Settlement at conciliation is on a ‘no admission’ basis and is confidential. You may agree to settle the matter on a commercial basis to avoid the time and cost of attending a conference or hearing and to give you control over the outcome.

What if the matter doesn’t settle at conciliation?

If the matter does not settle it will be listed for a conference or a hearing which are both more formal and usually held at the FWC offices before a Member (who plays a similar role to a judge).

A conference is a private and less formal process where a Member of the FWC will hear from both parties. The Member will usually assist the parties to discuss and resolve the issues via conciliation or mediation, however, they are still able to make a binding decision if necessary.

If the matter proceeds to a hearing, after listening to all the evidence a member of the FWC will make a decision as to whether or not the Applicant was unfairly dismissed, and if so, the remedy they will receive (if any) – this may include reinstatement or compensation. A hearing is a formal process where evidence is provided by witnesses in a witness box and both parties are required to provide an outline of submissions and to present their case.  While both parties can represent themselves, often one or both of the parties will have a lawyer represent them.

What is a jurisdictional objection?

An employer may object to the FWC hearing the Application on the basis that the FWC does not have jurisdiction (the power) to hear the matter.  For example, the Application may not have been made within 21 days or the employee may not have worked long enough to meet the qualifying period.

Other arguments include that the employee was not dismissed, that you weren’t actually their employer, that you have complied with the Small Business Fair Dismissal Code, that the employee earns more than the high income threshold, that the employee has already made another claim in relation to the dismissal, or the dismissal was a case of genuine redundancy.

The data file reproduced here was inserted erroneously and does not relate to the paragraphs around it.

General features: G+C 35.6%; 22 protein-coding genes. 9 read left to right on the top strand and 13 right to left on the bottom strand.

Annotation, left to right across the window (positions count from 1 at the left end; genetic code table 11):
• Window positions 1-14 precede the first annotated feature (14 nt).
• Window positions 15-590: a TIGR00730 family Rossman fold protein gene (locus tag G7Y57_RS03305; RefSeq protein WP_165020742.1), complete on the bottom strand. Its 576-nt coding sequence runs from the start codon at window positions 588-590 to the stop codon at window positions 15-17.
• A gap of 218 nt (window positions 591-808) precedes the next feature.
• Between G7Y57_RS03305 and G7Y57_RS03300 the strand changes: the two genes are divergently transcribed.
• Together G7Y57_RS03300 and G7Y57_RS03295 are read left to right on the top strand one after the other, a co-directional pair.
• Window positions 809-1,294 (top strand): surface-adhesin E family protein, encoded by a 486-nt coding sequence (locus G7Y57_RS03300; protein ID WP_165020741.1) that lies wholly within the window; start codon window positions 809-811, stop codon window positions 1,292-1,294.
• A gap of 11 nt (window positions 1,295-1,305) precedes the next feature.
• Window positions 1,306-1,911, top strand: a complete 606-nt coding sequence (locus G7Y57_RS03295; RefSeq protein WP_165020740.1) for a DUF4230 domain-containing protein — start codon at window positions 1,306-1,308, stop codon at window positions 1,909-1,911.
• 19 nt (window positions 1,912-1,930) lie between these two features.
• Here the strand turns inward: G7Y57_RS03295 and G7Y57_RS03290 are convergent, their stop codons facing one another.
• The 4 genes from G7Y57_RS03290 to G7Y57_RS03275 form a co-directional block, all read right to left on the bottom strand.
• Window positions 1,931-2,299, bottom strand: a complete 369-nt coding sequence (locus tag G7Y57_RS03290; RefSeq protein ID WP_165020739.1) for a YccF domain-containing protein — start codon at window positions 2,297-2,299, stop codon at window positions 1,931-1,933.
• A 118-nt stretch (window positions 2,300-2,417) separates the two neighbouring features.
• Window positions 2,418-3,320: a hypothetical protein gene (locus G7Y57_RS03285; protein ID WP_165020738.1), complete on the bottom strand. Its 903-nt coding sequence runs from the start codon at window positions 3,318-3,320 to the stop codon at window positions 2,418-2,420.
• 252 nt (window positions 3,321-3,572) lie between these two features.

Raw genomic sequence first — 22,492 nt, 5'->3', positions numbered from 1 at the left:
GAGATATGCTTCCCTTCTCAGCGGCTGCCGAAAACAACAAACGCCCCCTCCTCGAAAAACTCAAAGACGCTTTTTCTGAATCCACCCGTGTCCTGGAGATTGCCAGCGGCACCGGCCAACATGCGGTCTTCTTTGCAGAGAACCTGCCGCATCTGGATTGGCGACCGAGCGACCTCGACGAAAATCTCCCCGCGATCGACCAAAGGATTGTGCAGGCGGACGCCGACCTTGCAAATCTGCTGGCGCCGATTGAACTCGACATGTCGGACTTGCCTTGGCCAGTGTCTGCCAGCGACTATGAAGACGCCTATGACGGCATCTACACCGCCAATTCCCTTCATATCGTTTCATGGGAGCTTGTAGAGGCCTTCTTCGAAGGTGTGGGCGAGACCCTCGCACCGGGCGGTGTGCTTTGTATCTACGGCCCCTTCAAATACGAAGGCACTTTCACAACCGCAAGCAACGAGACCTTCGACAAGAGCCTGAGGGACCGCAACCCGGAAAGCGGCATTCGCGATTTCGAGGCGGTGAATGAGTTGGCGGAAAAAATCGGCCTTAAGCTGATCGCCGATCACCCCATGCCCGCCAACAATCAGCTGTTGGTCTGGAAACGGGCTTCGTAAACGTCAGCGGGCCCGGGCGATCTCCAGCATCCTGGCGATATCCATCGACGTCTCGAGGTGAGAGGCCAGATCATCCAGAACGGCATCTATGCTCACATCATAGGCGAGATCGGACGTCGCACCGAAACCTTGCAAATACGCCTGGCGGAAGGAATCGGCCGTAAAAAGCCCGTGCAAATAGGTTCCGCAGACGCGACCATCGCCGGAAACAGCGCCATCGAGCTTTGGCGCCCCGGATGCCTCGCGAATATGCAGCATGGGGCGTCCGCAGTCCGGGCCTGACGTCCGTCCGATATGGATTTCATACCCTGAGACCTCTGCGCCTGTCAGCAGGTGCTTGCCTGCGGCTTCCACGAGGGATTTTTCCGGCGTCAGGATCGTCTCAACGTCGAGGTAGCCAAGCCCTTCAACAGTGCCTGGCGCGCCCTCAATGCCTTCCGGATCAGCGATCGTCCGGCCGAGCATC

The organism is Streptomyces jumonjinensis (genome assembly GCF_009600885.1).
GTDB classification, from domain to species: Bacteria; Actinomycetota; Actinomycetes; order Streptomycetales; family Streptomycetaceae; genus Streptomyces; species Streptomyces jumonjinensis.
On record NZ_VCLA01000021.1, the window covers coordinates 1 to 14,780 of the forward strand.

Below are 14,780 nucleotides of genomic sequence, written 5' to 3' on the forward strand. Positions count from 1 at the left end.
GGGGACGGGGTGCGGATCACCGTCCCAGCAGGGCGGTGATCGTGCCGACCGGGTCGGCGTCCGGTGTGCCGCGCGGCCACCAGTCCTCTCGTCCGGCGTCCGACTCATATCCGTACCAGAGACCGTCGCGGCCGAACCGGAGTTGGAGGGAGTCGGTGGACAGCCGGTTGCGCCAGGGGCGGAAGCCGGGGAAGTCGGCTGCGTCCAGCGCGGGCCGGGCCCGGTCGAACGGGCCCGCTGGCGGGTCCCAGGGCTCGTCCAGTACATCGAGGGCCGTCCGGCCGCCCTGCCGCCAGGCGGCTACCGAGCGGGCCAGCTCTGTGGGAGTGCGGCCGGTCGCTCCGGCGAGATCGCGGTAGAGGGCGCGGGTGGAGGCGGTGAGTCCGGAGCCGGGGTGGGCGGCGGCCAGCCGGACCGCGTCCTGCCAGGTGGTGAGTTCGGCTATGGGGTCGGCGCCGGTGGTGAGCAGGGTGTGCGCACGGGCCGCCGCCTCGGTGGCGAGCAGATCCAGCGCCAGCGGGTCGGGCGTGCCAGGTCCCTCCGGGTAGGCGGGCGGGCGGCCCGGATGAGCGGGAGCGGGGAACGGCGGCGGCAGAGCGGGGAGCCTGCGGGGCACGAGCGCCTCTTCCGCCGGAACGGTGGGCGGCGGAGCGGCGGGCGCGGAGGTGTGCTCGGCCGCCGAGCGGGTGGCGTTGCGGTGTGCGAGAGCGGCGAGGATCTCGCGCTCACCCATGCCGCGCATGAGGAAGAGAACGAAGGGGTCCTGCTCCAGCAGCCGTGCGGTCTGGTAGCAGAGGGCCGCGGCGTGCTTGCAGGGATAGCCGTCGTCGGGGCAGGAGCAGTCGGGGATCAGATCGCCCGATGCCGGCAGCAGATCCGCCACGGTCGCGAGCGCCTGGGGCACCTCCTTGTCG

When submitting your Employer Response (Form F3) you can identify any grounds on which you want to object to the Application being made. You can also submit a separate Form F4.  Sometimes the jurisdictional objection will be heard by a Member before the conciliation, however, often both the jurisdictional objection and the merits of the unfair dismissal will be dealt with at a hearing or conference at the same time.

Representation by a Lawyer

While parties can represent themselves throughout the unfair dismissal process, you can have a lawyer represent you.  The lawyer may need to seek the permission of the FWC to represent you at the conciliation, conference or hearing, however, permission is commonly granted.  While parties can navigate the process themselves, having a lawyer prepare the forms for the FWC, raise the jurisdictional objections or advocate on your behalf can be a worthwhile investment.

At Robertson Hyetts we have assisted many employers to successfully defend or resolve unfair dismissal claims.  If a claim is made against your business, we can help you through the process and advocate on your behalf. Call our team on 03 5434 6666 (Bendigo) or 03 5472 1588 (Castlemaine) for a no obligation discussion of your unfair dismissal matter or for general advice or support on a HR or employment issue.